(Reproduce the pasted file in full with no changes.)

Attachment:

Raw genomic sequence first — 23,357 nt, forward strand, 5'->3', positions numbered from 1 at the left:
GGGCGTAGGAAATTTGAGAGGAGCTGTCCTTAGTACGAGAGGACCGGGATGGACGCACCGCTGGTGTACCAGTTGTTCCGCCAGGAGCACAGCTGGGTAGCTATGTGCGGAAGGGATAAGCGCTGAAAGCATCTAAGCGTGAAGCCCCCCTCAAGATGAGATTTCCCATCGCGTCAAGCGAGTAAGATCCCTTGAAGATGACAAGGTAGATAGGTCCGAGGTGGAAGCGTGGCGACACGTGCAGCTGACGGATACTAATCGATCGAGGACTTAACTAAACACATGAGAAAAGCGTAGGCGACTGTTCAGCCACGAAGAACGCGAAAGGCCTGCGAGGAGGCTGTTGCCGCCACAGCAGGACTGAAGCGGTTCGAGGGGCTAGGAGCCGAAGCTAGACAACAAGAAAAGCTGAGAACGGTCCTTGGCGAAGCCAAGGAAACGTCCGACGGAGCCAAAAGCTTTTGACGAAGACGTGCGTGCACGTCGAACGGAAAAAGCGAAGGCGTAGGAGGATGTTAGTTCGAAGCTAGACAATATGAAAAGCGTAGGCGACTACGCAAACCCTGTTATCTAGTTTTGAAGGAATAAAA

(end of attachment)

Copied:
Raw genomic sequence first — 23,357 nt, forward strand, 5'->3', positions numbered from 1 at the left:
GGGCGTAGGAAATTTGAGAGGAGCTGTCCTTAGTACGAGAGGACCGGGATGGACGCACCGCTGGTGTACCAGTTGTTCCGCCAGGAGCACAGCTGGGTAGCTATGTGCGGAAGGGATAAGCGCTGAAAGCATCTAAGCGTGAAGCCCCCCTCAAGATGAGATTTCCCATCGCGTCAAGCGAGTAAGATCCCTTGAAGATGACAAGGTAGATAGGTCCGAGGTGGAAGCGTGGCGACACGTGCAGCTGACGGATACTAATCGATCGAGGACTTAACTAAACACATGAGAAAAGCGTAGGCGACTGTTCAGCCACGAAGAACGCGAAAGGCCTGCGAGGAGGCTGTTGCCGCCACAGCAGGACTGAAGCGGTTCGAGGGGCTAGGAGCCGAAGCTAGACAACAAGAAAAGCTGAGAACGGTCCTTGGCGAAGCCAAGGAAACGTCCGACGGAGCCAAAAGCTTTTGACGAAGACGTGCGTGCACGTCGAACGGAAAAAGCGAAGGCGTAGGAGGATGTTAGTTCGAAGCTAGACAATATGAAAAGCGTAGGCGACTACGCAAACCCTGTTATCTAGTTTTGAAGGAATAAAA